Prize Tested Genuineness of Faith in the COVID-19 Trial
Our monthly brokerage account statement arrived by mail today. As suspected, like so many with however modest a financial nest egg, we have taken a hit.
Are you as tempted to despair as I am?
I wonder how well my shield of faith will hold up under the daily barrage of flaming missiles (Eph. 6:16).
Ever increasing reports of confirmed cases. Rising death toll rates. Prolonged stay-at-home orders. Escalating unemployment figures. Plunging financial markets.
Honestly, my attitude fluctuates. At times I stay positive. Other times I turn negative.
My biggest battle has surprised me–a struggle with entitlement. This awareness of my prevailing weakness as a human being and limitations as a spiritual leader sobers me.
What do I mean?
This is not the semi-retirement I signed up for. I eased my way out of full-time ministry in the big city, relocated to my own private Idaho paradise, accepted a small part-time pastorate, and settled in expecting to enjoy the best years ahead.
And I’m due, or so I think. Anyone who has followed this blog over the years knows I’ve seen my share of suffering, loss, trial, and failure.
It’s time to cruise. It’s time to kick back some. It’s time to enjoy the golden years with my bride.
Instead I find myself with a brand new, never-in-my-life-time challenge, pressing me to the limit.
And once again I must weigh anchor in a passage from the Bible that has seen me through countless times of trouble.
I’m talking about Ecclesiastes 7:13-14.
13 Consider the work of God: who can make straight what he has made crooked? 14 In the day of prosperity be joyful, and in the day of adversity consider: God has made the one as well as the other, so that man may not find out anything that will be after him.
The most important word in the passage, occurring twice, is the word “consider.” The Hebrew root literally means “see” or “look.” The idea is to inspect, reflect, dwell carefully on something.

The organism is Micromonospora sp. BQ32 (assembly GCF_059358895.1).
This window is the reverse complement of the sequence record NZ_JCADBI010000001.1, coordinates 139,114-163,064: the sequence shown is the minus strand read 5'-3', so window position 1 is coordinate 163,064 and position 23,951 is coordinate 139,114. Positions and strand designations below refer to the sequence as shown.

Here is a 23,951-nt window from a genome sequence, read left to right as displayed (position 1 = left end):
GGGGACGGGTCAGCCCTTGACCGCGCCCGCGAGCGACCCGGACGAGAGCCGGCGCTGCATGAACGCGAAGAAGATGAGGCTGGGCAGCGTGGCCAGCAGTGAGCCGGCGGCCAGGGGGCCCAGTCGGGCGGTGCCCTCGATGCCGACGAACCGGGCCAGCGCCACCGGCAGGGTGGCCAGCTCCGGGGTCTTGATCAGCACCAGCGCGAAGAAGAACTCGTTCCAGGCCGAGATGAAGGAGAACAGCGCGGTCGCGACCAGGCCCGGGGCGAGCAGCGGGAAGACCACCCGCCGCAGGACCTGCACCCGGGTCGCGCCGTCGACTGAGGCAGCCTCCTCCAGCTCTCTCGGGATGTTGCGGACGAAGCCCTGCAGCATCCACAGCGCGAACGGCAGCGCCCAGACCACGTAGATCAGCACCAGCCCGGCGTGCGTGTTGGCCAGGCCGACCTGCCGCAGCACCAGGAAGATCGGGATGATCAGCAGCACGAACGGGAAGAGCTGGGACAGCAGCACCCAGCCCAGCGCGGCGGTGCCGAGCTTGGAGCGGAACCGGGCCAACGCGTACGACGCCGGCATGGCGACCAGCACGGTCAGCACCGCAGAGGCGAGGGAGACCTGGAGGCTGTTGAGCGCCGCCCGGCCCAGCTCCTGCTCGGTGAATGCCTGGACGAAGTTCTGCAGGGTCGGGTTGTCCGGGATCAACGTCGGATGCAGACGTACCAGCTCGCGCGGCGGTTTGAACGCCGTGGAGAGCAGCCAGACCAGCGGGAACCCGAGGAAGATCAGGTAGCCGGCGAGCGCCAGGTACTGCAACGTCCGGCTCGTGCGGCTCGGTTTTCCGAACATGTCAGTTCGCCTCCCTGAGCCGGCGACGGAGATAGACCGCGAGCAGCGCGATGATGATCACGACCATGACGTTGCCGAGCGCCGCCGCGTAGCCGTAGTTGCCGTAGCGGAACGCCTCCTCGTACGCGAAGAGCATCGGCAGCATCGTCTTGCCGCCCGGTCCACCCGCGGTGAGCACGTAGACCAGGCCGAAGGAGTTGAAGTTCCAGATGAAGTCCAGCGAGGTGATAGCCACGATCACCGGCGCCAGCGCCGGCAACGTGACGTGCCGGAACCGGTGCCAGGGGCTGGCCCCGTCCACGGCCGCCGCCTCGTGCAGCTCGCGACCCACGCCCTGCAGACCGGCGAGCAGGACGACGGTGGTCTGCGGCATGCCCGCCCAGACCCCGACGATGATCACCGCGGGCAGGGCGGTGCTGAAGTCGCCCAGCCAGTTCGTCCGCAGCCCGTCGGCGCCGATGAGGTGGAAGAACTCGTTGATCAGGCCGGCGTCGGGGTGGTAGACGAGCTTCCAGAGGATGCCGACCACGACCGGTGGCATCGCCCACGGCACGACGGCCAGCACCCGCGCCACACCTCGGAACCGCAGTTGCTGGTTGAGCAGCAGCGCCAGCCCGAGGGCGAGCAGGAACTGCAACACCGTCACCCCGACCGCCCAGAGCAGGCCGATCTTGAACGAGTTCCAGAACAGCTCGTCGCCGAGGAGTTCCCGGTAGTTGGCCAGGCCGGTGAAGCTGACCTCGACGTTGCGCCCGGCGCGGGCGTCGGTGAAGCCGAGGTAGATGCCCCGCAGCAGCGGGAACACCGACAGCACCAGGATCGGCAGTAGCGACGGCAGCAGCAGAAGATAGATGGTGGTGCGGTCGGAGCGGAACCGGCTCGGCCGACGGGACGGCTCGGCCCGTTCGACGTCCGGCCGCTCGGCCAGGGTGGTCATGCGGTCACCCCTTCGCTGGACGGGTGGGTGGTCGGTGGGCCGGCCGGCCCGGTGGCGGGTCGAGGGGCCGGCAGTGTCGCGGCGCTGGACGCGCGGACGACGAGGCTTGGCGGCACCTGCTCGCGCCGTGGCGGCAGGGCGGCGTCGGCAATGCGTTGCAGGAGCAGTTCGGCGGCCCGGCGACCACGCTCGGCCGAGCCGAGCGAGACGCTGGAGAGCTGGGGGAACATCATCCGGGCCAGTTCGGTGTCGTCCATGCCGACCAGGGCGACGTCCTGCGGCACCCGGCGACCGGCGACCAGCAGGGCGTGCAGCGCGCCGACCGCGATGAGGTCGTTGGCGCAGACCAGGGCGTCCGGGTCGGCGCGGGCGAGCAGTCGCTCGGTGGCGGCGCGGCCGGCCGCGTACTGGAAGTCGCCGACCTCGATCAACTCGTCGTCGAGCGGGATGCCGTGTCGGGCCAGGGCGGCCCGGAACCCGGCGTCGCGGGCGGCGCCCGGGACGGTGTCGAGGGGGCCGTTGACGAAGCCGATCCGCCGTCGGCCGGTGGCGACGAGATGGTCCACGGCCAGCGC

On what? On this: God makes both the days of prosperity AND the days of adversity in our lives.
Proverbs 16:4 echoes the same truth: “The Lord has made everything for its purpose, even the wicked for the day of trouble.”
But why camp out mentally and carefully consider this wisdom truth about the Maker of both good times and bad?
So that man may not find out anything that will be after him.
Puritan commentator Matthew Henry unpacked that line this way:
that he may not be at any certainty concerning future events or the continuance of the present scene, but may live in a dependence upon Providence and be ready for whatever happens.
There you have it. So much for entitlement. So much for being in control. So much for my best life now, Curt Heffelfinger style.
My best life has always been–since following Jesus at least–one of humble dependence upon the Lord and his control over my circumstances. He desires me to be ready at all times for whatever happens–not whatever I want to happen.
And he even invites me to rejoice in trials like this, grievous though they are, because they can result in the tested genuineness of my faith–more precious than gold (and our investment account) though it is tested by fire (1 Pet. 1:6-7).
IF, IF, IF I don’t waste my pandemic!
IF I keep taking up my shield of faith which can extinguish every fiery dart of the enemy (Eph. 6:16).
IF I let the testing of my faith produce steadfastness (James 1:2).
IF I let suffering produce endurance, and endurance produce character, and character produce hope which does not put to shame (Rom. 5:3-5).
Don’t waste your pandemic bemoaning and stressing what you can’t control!
Consider him who ordains prosperity and adversity alike and learn the prized lesson.
What matters is dependence upon him at every turn and a faith on the other side of COVID-19 tested by fire more precious than gold.
Make that your aim and please pray I/we do the same.